Dr. Morris was a teacher of the first rank for students, residents, fellows, and even for those in practice. His attention to detail in the pursuit of excellence — a DeBakey mandate — was the hallmark of his career. Despite an enormous clinical practice, he was equally dedicated to an academic career of research and publication — endeavors he encouraged in all his colleagues. He lectured worldwide and published extensively in all the major cardiovascular journals — in fact, more than 300 publications in journals, books, and videos.

Despite the pressures of his clinical and scientific work, he was generous in the time he spent with his cardiology colleagues reviewing cine films, case records, and postoperative reports. He was scrupulous in his follow-up of patients, which allowed him to compile extensive outcome reports over many years.

When time permitted, I enjoyed watching him operate on some of the more complex cardiovascular problems he encountered. His operating room language was often colorful, resulting at one time in a long list of “Morris-isms” tabulated by the OR staff. He had a delightful family, presided over by his wife Jean, four daughters, one son (George Cooper Morris, III), and numerous grandchildren. He was generous with his friends, sharing time with them at his Lazy M Ranch along the Trinity River near Shepard, Texas, and at vacation homes at Lake Travis and Snowmass, Colorado. He ultimately succumbed to the ravages of smoking the infamous Picayune cigarette. My father (also a cardiologist) called cigarettes “coffin nails” — an appropriate name indeed.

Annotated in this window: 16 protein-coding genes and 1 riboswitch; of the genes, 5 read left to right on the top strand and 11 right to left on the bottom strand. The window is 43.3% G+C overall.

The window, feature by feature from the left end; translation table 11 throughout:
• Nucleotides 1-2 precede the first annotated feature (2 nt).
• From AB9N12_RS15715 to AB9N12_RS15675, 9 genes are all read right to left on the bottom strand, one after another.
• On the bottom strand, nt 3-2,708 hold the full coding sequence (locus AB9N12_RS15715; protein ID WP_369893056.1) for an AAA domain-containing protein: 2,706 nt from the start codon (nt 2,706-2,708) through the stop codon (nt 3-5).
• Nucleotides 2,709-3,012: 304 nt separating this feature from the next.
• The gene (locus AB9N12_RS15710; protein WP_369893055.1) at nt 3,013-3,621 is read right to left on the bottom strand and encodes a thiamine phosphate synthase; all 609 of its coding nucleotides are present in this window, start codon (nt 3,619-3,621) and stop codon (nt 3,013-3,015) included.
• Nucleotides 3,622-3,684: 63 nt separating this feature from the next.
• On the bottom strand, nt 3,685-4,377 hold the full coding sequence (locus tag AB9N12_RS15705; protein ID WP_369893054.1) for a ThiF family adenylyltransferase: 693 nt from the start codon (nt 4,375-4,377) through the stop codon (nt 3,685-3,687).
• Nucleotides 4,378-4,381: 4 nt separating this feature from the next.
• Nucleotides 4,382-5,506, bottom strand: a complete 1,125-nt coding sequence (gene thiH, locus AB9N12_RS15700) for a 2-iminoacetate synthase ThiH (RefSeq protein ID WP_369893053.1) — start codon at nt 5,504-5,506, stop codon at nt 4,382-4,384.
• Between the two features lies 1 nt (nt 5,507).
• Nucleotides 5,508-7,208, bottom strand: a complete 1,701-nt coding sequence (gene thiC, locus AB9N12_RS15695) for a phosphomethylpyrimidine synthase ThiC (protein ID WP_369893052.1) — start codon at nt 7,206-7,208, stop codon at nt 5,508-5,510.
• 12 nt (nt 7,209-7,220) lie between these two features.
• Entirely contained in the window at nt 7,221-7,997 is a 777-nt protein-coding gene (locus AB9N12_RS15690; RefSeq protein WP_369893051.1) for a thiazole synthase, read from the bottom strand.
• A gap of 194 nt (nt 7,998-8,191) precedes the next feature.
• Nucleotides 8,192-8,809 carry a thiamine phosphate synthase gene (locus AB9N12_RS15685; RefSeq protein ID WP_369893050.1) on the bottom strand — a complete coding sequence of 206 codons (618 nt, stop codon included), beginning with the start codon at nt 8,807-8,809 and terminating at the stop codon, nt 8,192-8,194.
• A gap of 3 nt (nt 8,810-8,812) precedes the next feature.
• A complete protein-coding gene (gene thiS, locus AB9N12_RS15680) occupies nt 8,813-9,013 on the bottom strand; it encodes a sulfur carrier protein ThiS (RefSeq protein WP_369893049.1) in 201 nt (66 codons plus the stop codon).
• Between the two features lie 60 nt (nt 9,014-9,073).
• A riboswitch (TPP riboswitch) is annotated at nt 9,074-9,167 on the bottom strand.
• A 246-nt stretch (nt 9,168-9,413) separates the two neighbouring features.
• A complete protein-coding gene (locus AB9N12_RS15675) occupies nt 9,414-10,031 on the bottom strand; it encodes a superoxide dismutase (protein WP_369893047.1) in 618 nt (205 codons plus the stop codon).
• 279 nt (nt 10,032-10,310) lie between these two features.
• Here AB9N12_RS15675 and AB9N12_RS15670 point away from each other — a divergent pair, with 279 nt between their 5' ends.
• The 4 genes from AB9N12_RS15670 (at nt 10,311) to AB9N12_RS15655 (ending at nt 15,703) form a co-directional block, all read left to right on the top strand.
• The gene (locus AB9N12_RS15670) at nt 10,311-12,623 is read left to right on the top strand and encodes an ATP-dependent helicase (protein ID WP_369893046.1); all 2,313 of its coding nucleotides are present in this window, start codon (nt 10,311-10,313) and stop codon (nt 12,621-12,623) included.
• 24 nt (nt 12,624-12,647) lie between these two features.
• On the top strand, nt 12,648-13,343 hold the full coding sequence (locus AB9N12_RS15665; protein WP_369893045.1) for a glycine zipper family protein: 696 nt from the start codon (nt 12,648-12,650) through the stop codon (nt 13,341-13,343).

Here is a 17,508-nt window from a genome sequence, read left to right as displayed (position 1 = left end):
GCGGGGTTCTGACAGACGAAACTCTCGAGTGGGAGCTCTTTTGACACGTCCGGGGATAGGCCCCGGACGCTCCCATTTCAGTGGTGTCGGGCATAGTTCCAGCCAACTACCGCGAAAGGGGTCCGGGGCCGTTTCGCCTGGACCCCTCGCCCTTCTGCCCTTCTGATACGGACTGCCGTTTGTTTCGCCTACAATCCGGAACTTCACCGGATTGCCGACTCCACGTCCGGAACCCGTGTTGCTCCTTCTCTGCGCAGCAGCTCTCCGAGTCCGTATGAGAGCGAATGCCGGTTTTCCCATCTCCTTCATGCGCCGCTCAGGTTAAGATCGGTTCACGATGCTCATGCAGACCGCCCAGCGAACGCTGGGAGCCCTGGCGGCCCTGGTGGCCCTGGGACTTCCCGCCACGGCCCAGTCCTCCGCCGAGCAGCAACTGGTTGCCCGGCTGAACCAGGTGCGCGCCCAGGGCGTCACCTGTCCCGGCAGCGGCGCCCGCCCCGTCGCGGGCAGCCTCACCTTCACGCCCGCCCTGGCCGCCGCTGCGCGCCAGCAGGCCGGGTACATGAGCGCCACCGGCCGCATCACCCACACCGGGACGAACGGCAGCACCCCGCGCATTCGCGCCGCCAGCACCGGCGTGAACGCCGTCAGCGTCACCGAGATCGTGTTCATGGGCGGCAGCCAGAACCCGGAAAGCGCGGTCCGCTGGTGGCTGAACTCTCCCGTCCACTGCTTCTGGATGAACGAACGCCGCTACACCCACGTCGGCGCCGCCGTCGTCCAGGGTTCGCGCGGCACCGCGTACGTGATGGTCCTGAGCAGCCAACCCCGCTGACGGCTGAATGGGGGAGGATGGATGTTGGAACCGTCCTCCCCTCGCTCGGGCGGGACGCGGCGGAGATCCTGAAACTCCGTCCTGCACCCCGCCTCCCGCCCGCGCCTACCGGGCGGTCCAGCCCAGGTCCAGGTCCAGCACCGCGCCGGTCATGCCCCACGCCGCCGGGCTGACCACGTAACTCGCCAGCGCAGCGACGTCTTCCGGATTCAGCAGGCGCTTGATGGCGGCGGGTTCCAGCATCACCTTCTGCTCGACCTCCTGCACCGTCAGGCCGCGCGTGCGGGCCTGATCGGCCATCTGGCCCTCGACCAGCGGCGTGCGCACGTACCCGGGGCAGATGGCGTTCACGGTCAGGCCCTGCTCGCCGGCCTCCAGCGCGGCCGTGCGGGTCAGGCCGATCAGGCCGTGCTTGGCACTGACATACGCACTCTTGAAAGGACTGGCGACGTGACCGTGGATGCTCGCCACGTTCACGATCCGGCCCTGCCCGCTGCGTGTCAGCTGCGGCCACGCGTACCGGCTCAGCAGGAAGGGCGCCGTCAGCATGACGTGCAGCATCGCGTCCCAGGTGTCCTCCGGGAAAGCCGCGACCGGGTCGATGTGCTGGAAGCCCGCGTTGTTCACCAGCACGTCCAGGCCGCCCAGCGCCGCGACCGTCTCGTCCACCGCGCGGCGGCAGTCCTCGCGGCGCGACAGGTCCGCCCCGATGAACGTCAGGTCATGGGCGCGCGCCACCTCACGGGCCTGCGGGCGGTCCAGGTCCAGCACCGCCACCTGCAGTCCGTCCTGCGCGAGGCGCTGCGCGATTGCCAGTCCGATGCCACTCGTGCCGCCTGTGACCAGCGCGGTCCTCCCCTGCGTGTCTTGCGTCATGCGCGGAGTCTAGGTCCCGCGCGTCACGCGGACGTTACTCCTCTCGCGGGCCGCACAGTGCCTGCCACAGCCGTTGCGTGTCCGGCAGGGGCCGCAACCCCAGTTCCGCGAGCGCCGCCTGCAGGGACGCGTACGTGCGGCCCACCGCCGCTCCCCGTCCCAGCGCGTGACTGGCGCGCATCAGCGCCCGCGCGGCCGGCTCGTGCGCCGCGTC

Dr. Morris taught us cardiologists many things about commitment and integrity, love for our profession, and adherence to the principles of excellence. He was a fine man, a devoted father and husband, and a superb surgeon beloved by many of his patients. Sixteen years after his passing, his name still brings smiles to the faces of many of us.